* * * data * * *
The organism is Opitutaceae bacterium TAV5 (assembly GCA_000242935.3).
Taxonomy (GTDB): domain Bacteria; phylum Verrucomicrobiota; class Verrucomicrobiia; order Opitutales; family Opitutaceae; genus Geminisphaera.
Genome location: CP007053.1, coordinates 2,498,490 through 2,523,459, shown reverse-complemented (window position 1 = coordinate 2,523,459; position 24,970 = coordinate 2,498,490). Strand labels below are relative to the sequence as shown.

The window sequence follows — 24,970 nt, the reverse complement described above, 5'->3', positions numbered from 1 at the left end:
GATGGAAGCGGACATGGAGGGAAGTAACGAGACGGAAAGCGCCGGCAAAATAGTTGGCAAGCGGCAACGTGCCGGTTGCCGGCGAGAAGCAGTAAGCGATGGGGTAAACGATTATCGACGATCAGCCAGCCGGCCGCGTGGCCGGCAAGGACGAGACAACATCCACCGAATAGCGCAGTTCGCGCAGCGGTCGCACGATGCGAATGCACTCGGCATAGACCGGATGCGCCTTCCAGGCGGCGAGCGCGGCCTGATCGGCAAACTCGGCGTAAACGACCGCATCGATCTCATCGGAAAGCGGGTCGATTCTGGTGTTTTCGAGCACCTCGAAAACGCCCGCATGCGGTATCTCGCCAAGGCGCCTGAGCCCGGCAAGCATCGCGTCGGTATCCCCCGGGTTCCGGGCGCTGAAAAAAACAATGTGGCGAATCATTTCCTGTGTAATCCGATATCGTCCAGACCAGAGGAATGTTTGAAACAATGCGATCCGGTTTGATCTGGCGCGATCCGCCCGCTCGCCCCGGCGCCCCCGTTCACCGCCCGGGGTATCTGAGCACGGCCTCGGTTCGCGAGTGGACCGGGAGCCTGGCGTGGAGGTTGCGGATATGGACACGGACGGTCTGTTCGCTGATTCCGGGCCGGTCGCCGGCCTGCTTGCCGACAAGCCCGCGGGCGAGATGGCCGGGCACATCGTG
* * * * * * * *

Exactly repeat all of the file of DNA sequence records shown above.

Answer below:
The organism is Opitutaceae bacterium TAV5 (assembly GCA_000242935.3).
Taxonomy (GTDB): domain Bacteria; phylum Verrucomicrobiota; class Verrucomicrobiia; order Opitutales; family Opitutaceae; genus Geminisphaera.
Genome location: CP007053.1, coordinates 2,498,490 through 2,523,459, shown reverse-complemented (window position 1 = coordinate 2,523,459; position 24,970 = coordinate 2,498,490). Strand labels below are relative to the sequence as shown.

The window sequence follows — 24,970 nt, the reverse complement described above, 5'->3', positions numbered from 1 at the left end:
GATGGAAGCGGACATGGAGGGAAGTAACGAGACGGAAAGCGCCGGCAAAATAGTTGGCAAGCGGCAACGTGCCGGTTGCCGGCGAGAAGCAGTAAGCGATGGGGTAAACGATTATCGACGATCAGCCAGCCGGCCGCGTGGCCGGCAAGGACGAGACAACATCCACCGAATAGCGCAGTTCGCGCAGCGGTCGCACGATGCGAATGCACTCGGCATAGACCGGATGCGCCTTCCAGGCGGCGAGCGCGGCCTGATCGGCAAACTCGGCGTAAACGACCGCATCGATCTCATCGGAAAGCGGGTCGATTCTGGTGTTTTCGAGCACCTCGAAAACGCCCGCATGCGGTATCTCGCCAAGGCGCCTGAGCCCGGCAAGCATCGCGTCGGTATCCCCCGGGTTCCGGGCGCTGAAAAAAACAATGTGGCGAATCATTTCCTGTGTAATCCGATATCGTCCAGACCAGAGGAATGTTTGAAACAATGCGATCCGGTTTGATCTGGCGCGATCCGCCCGCTCGCCCCGGCGCCCCCGTTCACCGCCCGGGGTATCTGAGCACGGCCTCGGTTCGCGAGTGGACCGGGAGCCTGGCGTGGAGGTTGCGGATATGGACACGGACGGTCTGTTCGCTGATTCCGGGCCGGTCGCCGGCCTGCTTGCCGACAAGCCCGCGGGCGAGATGGCCGGGCACATCGTG